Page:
• Experience with deployed networked systems
  • Communication and computing over big data on networked systems
  • Practical aspects of economics and verification applied to networked systems
  • Any innovative solution for a significant problem involving networked systems

The program committee will be diligent in ensuring that papers are in-scope and relevant to the NSDI community. If you have questions about whether your paper would be in-scope, please contact the PC chairs.

Like NSDI '20, we are offering two submission deadlines, and we are providing the possibility of getting one-shot-revision decisions in lieu of rejection. To see a detailed explanation of the expected benefits from these changes, see Additional Information about Multiple Deadlines Process.

Conference Format

As the systems and networking community has grown, there has been a corresponding growth in the amount of high-quality research being done. To ensure the timely dissemination of this research, the co-chairs will work with the steering committee to ensure that the symposium program will accommodate presentations for all accepted papers. For example, talks may be shorter than in prior years, or some parts of the conference may be multi-tracked. Regardless, all accepted papers will receive equitable treatment with respect to talk length (i.e., no division of accepted papers into "short talks" and "long talks”), access to the poster session, and so on.

Two Deadlines

NSDI '21 offers authors the choice of two submission deadlines. Any paper submitted to one of these deadlines and accepted during the subsequent reviewing period will be presented at the conference and will appear as part of the proceedings. In the meantime, authors are permitted to advertise their papers as accepted by NSDI, for example listing them on CVs.

A paper submitted at the spring deadline for NSDI '21 and rejected may not be submitted again until the spring deadline for NSDI '22. A paper submitted at the fall deadline for NSDI '21 and rejected may not be submitted again until the fall deadline for NSDI '22.

One-Shot Revision

Each paper may be accepted, rejected, or given the option of one-shot revision. Such a revision decision includes a summary of the paper's merits and a list of necessary changes that are required for the paper to be accepted at NSDI. Authors may then submit a version of their work addressing those needs during the subsequent deadline. At that point, the paper will be reviewed to judge whether it addresses the requirements requested; this review will be conducted, to the extent possible, by the same reviewers as earlier. To enable this, PC members who give one-shot-revision decisions late in a year are obligated to participate as external reviewers in the following year to review those papers' resubmissions, which would be considered for the following year's conference. Papers revised and re-submitted following a one-shot-revision decision can only receive a decision of accept or reject, not revise; this is what makes revisions "one-shot."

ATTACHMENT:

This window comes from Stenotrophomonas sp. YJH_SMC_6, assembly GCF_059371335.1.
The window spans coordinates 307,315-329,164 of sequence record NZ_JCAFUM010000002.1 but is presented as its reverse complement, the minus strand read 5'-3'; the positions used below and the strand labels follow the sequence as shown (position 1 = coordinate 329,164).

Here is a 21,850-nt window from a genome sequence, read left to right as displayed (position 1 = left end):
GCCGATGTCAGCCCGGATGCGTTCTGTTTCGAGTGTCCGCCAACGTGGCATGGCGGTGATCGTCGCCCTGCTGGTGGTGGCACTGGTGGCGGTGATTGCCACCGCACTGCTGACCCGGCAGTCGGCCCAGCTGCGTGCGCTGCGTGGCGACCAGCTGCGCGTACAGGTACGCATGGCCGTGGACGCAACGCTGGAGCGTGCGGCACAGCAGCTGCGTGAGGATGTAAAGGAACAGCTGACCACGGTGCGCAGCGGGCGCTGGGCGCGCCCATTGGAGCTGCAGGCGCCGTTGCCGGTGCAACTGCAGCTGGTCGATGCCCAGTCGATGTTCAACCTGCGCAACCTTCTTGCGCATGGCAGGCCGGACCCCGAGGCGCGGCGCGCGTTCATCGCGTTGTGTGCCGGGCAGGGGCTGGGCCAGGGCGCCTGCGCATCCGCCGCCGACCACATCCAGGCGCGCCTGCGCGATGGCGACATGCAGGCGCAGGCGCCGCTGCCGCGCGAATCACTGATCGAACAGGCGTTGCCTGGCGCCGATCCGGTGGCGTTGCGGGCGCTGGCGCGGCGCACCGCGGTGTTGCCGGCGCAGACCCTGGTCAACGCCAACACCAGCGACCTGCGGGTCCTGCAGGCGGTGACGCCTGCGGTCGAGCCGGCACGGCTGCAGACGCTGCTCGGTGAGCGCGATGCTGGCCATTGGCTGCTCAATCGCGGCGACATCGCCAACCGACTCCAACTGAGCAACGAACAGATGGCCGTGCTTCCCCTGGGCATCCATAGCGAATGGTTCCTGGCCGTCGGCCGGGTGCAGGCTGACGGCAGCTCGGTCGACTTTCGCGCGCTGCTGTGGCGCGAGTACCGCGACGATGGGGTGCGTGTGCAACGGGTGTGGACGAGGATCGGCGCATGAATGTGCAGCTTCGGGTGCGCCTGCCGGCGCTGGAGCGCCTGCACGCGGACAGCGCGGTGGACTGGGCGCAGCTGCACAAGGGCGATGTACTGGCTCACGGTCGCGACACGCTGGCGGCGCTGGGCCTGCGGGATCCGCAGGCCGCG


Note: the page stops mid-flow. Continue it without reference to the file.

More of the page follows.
The judgment about whether to accept a revised paper will be made as follows. Reviewers will primarily judge whether the authors have satisfied the requests accompanying the revision decision. They will also judge the resubmission on its independent merits, but should avoid rejecting it for non-fatal concerns that they could have raised during the first round of reviews. The reviewers should also ensure that the revised paper doesn't introduce new assertions without sufficient support. Unlike the shepherding process, the requested action points may include running additional experiments that obtain specific results, e.g., comparing performance against a certain alternative and beating it by at least 10%.

During the revision period, the paper is still considered under review to NSDI and therefore cannot be submitted to other conferences unless the authors first withdraw it from consideration. To make this obligation clear, authors who receive a one-shot-revision notification must, within two weeks of the notification, explicitly send an email acknowledging their participation in the one-shot-revision process. That e-mail should indicate they understand that this means the USENIX Submission Policy precludes concurrent submission to other conferences.

To make a one-shot-revision decision, reviewers must be comfortable accepting the paper if the authors make all the changes requested in it. Most notably, if a paper makes an insufficient contribution, or is incremental, then it should be rejected, not given a one-shot-revision decision. After all, the point of one-shot revision is not to produce highly-polished uninteresting papers, but rather to allow publication of exciting work that's unfortunately submitted in a form that's flawed in a way that can't be fixed with mere shepherding.

Reviewers will also be instructed to not offer a one-shot-revision option if they can't determine that the paper is adequate modulo the proposed revisions. For instance, if the paper is written so sloppily that there may be a hidden deep flaw, then the paper should be rejected, not given a one-shot-revision request to fix the inadequate writing.

Authors given a one-shot-revision decision will be sent, within a few days of the decision, detailed instructions about how to re-submit. These instructions will include the list of necessary changes that are required for the paper to be accepted. They will also explain how the authors should accompany their re-submission with auxiliary material to demonstrate how they've satisfied that list of changes. This auxiliary material will consist of (1) an additional version of the re-submission in which revision changes since the first submission are clearly marked, and (2) a separate textual explanation of the high-level differences between the two versions.